A 2018 application to appear on Shark Tank was unsuccessful, but persistence and tenacity paid off in 2020. Inglis and Conway knew exactly what they needed to do. “We had to learn to be rejection proof.”

Assorted products from PHOOZY
All PHOOZY phone, tablet, and computer cases feature patented Chromium Thermal Barrier™, adapted from NASA-engineered materials.

When Sharks Attack, Know Your Numbers

Of the 40,000 companies that typically apply for the show each year, less than 160 are invited to pitch, while about half of those will see airtime on television during the season. As Inglis noted about their prep phase during the height of the coronavirus global pandemic, “The paperwork and interview process can be a little overwhelming, but stay focused and make sure you know your numbers and have a compelling story.”

PHOOZY’s long shot to pitch paid off.

Fans of Shark Tank know that the sharks show no mercy, grilling entrepreneurs with pointed questions, challenging financials, and hurling insults about preparedness. “Driving a race car into a corner at 200 mph is much less nerve-wracking and anxiety-inducing than walking into the tank to pitch to the sharks,” Conway noted.

PHOOZY stood strong and shared insight on its patented technology, corporate action plans, data, and user analytics. Conway and Inglis presented three versions of the thermal capsules to the judges, eliciting demonstration support from Shark Daymond John to highlight the 90% reduction in heat from the sun, drop and float protection, and chill-deflection to extend battery life.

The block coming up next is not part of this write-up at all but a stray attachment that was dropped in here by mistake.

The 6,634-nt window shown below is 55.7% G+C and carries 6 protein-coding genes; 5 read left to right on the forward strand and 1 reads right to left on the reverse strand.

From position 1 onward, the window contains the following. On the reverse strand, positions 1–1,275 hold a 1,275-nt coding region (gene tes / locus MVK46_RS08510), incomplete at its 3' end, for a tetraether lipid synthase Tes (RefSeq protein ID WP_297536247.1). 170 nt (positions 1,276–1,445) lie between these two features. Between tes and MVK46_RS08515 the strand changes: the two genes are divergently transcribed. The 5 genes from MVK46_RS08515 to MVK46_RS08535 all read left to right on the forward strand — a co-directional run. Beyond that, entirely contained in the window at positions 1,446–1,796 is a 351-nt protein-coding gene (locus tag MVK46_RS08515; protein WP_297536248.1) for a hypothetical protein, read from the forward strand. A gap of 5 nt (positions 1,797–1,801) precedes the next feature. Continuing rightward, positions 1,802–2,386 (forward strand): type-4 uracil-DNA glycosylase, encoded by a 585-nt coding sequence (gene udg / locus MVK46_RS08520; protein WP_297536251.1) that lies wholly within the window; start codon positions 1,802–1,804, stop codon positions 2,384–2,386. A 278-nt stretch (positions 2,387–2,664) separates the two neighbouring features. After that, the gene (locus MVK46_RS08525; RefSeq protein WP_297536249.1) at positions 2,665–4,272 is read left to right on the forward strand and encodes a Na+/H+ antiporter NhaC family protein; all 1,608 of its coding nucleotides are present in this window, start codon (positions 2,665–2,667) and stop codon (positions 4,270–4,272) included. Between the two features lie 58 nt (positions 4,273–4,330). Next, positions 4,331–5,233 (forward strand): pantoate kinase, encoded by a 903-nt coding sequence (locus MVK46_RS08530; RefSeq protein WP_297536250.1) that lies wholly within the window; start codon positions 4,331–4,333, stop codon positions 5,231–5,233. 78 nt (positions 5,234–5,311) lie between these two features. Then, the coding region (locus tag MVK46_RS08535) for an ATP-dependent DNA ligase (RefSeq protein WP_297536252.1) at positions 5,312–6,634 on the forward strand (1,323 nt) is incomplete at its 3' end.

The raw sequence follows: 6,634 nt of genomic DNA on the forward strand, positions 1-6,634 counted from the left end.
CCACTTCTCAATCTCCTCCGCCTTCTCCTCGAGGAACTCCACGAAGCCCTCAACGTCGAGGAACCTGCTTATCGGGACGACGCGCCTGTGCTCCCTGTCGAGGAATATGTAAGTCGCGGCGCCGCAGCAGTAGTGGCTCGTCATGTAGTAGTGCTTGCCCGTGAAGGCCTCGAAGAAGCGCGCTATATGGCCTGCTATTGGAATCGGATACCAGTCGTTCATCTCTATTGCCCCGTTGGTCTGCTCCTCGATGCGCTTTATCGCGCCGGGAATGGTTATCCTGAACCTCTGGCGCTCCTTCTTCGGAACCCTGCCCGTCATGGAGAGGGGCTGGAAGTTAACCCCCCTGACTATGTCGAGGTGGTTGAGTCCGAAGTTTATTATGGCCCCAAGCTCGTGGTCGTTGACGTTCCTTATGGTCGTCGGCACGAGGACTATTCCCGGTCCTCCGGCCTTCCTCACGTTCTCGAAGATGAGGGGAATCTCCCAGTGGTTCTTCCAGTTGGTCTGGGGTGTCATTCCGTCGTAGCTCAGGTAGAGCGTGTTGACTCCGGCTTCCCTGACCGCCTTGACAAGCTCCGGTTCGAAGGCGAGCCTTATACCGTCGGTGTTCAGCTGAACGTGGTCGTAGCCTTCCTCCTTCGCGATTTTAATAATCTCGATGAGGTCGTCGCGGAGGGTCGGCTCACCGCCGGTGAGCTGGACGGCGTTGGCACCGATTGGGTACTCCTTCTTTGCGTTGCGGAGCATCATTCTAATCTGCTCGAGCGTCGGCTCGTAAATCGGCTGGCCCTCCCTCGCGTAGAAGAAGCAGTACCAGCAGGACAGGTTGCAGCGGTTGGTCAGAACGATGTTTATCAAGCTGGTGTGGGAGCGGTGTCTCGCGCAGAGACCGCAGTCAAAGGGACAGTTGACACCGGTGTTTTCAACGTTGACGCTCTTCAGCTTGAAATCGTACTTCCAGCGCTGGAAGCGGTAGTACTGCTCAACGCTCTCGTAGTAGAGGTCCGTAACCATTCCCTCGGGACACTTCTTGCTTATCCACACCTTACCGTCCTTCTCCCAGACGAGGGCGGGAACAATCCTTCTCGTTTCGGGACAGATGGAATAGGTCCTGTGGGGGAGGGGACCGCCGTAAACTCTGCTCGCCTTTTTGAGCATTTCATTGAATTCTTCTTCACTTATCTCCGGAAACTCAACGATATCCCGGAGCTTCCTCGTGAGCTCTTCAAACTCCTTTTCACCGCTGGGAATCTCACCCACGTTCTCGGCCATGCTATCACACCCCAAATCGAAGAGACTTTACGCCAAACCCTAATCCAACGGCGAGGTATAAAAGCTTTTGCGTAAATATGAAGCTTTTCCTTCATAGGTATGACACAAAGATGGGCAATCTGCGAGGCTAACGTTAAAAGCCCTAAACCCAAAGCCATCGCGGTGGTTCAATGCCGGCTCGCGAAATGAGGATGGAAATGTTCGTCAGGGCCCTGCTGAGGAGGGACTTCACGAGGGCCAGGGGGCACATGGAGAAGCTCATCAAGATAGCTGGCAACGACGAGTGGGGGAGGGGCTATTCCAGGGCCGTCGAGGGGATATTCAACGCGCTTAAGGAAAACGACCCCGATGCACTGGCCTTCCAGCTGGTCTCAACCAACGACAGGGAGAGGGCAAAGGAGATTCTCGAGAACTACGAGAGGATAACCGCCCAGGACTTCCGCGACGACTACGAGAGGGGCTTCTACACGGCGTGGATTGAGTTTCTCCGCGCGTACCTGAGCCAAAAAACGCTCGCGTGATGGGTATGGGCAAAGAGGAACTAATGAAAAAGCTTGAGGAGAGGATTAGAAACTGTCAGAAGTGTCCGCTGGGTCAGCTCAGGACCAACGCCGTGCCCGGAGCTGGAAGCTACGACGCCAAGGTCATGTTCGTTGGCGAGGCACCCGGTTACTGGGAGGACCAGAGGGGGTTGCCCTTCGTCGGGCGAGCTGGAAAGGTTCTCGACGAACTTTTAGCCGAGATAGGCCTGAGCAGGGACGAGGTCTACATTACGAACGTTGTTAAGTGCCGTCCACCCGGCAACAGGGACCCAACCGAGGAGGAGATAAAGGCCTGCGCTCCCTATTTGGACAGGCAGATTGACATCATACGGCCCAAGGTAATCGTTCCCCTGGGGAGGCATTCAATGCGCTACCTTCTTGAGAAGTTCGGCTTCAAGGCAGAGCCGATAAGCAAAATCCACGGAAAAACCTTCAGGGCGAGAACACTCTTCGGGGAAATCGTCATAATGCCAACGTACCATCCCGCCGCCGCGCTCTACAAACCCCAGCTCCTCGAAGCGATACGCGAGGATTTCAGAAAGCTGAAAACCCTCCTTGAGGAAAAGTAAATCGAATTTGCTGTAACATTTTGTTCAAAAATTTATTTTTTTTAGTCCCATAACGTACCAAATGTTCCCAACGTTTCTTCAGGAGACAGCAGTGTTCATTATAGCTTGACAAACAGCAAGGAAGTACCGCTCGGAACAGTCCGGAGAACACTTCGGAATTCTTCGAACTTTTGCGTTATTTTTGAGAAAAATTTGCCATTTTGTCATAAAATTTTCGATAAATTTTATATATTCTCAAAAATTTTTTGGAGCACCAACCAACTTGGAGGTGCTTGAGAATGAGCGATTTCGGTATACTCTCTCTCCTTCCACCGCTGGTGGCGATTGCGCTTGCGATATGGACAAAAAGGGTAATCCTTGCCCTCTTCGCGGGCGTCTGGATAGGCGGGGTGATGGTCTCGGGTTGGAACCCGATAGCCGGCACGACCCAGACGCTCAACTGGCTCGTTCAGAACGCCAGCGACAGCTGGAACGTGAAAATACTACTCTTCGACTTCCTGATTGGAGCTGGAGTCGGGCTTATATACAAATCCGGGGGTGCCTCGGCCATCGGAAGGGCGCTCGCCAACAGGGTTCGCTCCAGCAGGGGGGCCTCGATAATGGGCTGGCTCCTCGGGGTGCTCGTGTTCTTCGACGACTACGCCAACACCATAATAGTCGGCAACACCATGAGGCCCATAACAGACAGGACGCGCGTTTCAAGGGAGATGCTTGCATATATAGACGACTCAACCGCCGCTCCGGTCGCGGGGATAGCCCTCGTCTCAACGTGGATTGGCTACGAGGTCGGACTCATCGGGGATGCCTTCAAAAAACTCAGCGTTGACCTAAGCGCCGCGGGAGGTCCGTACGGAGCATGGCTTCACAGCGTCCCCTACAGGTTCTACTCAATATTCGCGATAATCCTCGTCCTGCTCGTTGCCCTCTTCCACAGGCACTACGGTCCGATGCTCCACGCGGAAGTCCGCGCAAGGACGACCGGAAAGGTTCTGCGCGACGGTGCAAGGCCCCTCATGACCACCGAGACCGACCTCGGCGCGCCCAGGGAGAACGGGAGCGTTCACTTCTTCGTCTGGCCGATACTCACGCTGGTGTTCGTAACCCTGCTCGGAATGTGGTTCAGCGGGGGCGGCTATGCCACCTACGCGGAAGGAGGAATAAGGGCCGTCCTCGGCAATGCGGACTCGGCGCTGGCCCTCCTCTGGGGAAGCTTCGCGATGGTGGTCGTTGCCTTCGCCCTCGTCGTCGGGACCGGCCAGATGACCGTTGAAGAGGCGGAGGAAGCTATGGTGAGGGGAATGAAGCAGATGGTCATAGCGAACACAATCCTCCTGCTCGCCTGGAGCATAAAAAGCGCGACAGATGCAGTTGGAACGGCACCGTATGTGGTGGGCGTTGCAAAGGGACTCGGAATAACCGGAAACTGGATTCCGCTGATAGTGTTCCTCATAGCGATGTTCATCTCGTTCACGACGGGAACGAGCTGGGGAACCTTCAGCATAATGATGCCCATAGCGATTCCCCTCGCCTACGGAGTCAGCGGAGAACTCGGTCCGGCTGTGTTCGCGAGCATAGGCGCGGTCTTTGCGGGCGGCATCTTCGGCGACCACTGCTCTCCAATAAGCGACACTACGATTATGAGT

In minutes, the bidding war began with promises of licensing deals, business-to-business plays, short-term royalties, and extended financial support over time.

“I gave up my seat at Le Mans to be here (on the show) this weekend,” Conway told the sharks after securing their deal. “That’s how important this is.”

Herjavec replied with sincerity, “You are allin.”

In hindsight, the challenges made the PHOOZY team stronger and even more determined to succeed. Inglis offered this advice to other entrepreneurs. “Don’t get discouraged if your business struggles. Apply for Shark Tank. Push yourselves. It will never be the perfect time in life or business, but never give up.”

As a fresh entrepreneur, Inglis shared his story with Emory Business. Learn more about the exciting initiatives of The Roberto C. Goizueta Center for Entrepreneurship & Innovation.

All PHOOZY phone, tablet, and computer cases feature patented Chromium Thermal Barrier™, adapted from NASA-engineered materials.

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Michelle Valigursky
Michelle Valigursky is an award-winning writer, editor, blogger, and content strategist whose clients included Emory University, Fortune 500 companies, NASDAQ-traded companies, entrepreneurial ventures in various industries, and community-based small businesses and non-profits. She is a published book author and novelist who lives with her family in the Atlanta area.